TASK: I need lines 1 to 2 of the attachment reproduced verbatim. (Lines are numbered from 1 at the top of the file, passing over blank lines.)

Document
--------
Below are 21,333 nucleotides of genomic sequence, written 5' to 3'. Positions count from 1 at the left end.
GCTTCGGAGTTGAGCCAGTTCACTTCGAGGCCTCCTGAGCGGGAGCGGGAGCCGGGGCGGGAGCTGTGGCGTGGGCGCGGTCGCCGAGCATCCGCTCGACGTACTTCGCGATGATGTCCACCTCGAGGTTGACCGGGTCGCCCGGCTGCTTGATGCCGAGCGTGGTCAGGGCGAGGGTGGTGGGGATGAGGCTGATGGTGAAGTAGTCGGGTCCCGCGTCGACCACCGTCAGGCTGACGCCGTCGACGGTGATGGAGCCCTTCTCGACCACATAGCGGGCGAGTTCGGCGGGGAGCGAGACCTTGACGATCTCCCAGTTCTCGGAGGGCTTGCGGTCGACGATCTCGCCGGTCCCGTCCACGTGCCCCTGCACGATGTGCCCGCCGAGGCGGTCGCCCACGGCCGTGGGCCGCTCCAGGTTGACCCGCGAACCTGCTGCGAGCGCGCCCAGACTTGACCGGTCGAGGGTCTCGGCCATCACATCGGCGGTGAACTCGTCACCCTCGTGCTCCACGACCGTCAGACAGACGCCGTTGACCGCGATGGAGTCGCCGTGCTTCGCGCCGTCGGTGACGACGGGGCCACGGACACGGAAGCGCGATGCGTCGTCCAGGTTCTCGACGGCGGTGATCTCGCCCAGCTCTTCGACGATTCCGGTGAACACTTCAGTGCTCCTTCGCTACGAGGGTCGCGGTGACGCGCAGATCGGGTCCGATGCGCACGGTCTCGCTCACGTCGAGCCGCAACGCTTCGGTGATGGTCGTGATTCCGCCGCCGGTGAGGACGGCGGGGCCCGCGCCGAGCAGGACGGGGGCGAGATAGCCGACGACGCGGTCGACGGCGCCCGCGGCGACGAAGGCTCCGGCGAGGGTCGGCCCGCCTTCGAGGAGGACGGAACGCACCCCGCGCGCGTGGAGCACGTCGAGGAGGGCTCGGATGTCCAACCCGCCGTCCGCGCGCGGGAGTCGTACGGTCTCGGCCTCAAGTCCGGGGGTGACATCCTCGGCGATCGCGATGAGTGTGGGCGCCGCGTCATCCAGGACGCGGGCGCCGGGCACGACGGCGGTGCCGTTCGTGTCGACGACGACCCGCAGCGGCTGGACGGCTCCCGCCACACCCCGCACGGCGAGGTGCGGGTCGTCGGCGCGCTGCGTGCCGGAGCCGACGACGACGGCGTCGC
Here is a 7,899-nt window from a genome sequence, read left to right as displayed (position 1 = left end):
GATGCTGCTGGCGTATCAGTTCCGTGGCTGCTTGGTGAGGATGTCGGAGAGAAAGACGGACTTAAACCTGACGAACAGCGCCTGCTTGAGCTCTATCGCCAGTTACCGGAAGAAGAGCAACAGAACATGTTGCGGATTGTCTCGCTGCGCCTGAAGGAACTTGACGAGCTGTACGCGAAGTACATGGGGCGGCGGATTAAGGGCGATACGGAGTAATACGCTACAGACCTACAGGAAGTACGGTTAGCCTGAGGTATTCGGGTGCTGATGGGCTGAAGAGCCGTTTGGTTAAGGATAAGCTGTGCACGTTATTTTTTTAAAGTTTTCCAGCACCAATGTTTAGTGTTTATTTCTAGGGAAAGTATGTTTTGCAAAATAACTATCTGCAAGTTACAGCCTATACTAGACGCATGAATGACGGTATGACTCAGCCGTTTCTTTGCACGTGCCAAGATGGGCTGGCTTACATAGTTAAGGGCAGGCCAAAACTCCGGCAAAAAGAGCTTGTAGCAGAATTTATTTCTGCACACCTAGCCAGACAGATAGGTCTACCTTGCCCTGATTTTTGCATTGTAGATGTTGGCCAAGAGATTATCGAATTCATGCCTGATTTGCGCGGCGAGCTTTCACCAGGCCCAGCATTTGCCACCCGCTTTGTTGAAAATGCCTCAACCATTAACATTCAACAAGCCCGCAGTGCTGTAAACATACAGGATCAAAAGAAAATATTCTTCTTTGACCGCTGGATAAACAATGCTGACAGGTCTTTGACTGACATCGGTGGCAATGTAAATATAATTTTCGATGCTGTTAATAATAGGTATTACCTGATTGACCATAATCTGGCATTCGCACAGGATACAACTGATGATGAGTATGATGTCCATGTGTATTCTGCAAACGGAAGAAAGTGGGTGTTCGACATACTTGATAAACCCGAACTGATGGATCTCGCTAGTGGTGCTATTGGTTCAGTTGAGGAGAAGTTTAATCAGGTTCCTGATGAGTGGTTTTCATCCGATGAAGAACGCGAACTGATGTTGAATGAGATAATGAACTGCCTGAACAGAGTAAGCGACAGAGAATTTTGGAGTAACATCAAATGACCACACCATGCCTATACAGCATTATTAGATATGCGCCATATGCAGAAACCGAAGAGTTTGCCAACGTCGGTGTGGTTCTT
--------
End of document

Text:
Below are 21,333 nucleotides of genomic sequence, written 5' to 3'. Positions count from 1 at the left end.
GCTTCGGAGTTGAGCCAGTTCACTTCGAGGCCTCCTGAGCGGGAGCGGGAGCCGGGGCGGGAGCTGTGGCGTGGGCGCGGTCGCCGAGCATCCGCTCGACGTACTTCGCGATGATGTCCACCTCGAGGTTGACCGGGTCGCCCGGCTGCTTGATGCCGAGCGTGGTCAGGGCGAGGGTGGTGGGGATGAGGCTGATGGTGAAGTAGTCGGGTCCCGCGTCGACCACCGTCAGGCTGACGCCGTCGACGGTGATGGAGCCCTTCTCGACCACATAGCGGGCGAGTTCGGCGGGGAGCGAGACCTTGACGATCTCCCAGTTCTCGGAGGGCTTGCGGTCGACGATCTCGCCGGTCCCGTCCACGTGCCCCTGCACGATGTGCCCGCCGAGGCGGTCGCCCACGGCCGTGGGCCGCTCCAGGTTGACCCGCGAACCTGCTGCGAGCGCGCCCAGACTTGACCGGTCGAGGGTCTCGGCCATCACATCGGCGGTGAACTCGTCACCCTCGTGCTCCACGACCGTCAGACAGACGCCGTTGACCGCGATGGAGTCGCCGTGCTTCGCGCCGTCGGTGACGACGGGGCCACGGACACGGAAGCGCGATGCGTCGTCCAGGTTCTCGACGGCGGTGATCTCGCCCAGCTCTTCGACGATTCCGGTGAACACTTCAGTGCTCCTTCGCTACGAGGGTCGCGGTGACGCGCAGATCGGGTCCGATGCGCACGGTCTCGCTCACGTCGAGCCGCAACGCTTCGGTGATGGTCGTGATTCCGCCGCCGGTGAGGACGGCGGGGCCCGCGCCGAGCAGGACGGGGGCGAGATAGCCGACGACGCGGTCGACGGCGCCCGCGGCGACGAAGGCTCCGGCGAGGGTCGGCCCGCCTTCGAGGAGGACGGAACGCACCCCGCGCGCGTGGAGCACGTCGAGGAGGGCTCGGATGTCCAACCCGCCGTCCGCGCGCGGGAGTCGTACGGTCTCGGCCTCAAGTCCGGGGGTGACATCCTCGGCGATCGCGATGAGTGTGGGCGCCGCGTCATCCAGGACGCGGGCGCCGGGCACGACGGCGGTGCCGTTCGTGTCGACGACGACCCGCAGCGGCTGGACGGCTCCCGCCACACCCCGCACGGCGAGGTGCGGGTCGTCGGCGCGCTGCGTGCCGGAGCCGACGACGACGGCGTCGC